Not a Rocky trip

Welcome to this week's Reno News & Review.

Last week, I mentioned that I was going to the Investigative Reporters & Editors conference in Philadelphia. I promised you a quick update on what I learned.

First, I think it was the best conference I've ever attended. Many of the country's top reporters and editors share information on strategies and techniques. It's amazing to chew the fat with people whose work I've seen over the years and to have some even know my work.

I focused on three things while I was there: Visualizations, coding and police reporting. Mainly, I went to the police reporting session just to see what they were saying about FatalEncounters.org, which came up in almost every session.

Visualization these days primarily means maps and Tableau, which is a program that allows people to import very large spreadsheets and manipulate them into easily understood snapshots. Specifically, I was trying to figure out how to update a visual that a volunteer did for the website. While I attended four Tableau sessions, the actual job I was trying to accomplish took less than five minutes. You can see its results here: http://www.fatalencounters.org/visualizations-2/.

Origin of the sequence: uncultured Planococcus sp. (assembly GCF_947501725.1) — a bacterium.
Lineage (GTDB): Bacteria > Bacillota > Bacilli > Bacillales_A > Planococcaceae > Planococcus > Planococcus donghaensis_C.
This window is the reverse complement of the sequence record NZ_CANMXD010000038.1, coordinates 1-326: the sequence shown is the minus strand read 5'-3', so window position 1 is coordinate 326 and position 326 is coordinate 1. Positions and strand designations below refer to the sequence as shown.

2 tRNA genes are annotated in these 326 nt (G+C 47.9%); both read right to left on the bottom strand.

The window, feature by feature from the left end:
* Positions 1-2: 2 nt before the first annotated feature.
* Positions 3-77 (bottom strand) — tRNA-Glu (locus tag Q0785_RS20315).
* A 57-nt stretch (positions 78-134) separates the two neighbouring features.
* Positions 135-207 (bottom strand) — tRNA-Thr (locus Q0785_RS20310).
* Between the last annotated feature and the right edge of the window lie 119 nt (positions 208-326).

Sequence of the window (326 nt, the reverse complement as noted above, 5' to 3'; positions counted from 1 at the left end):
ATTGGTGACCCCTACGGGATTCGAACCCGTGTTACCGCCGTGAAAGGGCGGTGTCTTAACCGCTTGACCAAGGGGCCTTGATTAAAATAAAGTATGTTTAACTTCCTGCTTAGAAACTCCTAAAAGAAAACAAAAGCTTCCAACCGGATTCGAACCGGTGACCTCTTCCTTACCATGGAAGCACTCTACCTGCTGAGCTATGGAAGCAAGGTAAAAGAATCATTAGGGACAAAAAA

On that same page, you'll see a map on which FatalEncounters data is laid over a map that shows poverty statistics. It's the answer to a question I've wondered about since this project started and proves beyond any doubt that poverty is an enormous indicator—probably the biggest after gender—of who gets killed by police in this country.

But it wasn't all intellectual pursuits. I stayed in a great hotel called the Independent on Locust Street. I found an awesome little dive bar called Frank's, where I spent a couple of nights happily drinking with the locals. I had just a ton of great food in this little area of Philly, although I did manage to eat bad food twice at the Reading Market.

The people were nice, the flights weren't bumpy, the weather was cool—I've never had a better time in Philadelphia. This trip gained Philly its first positive mark on my unofficial scorecard.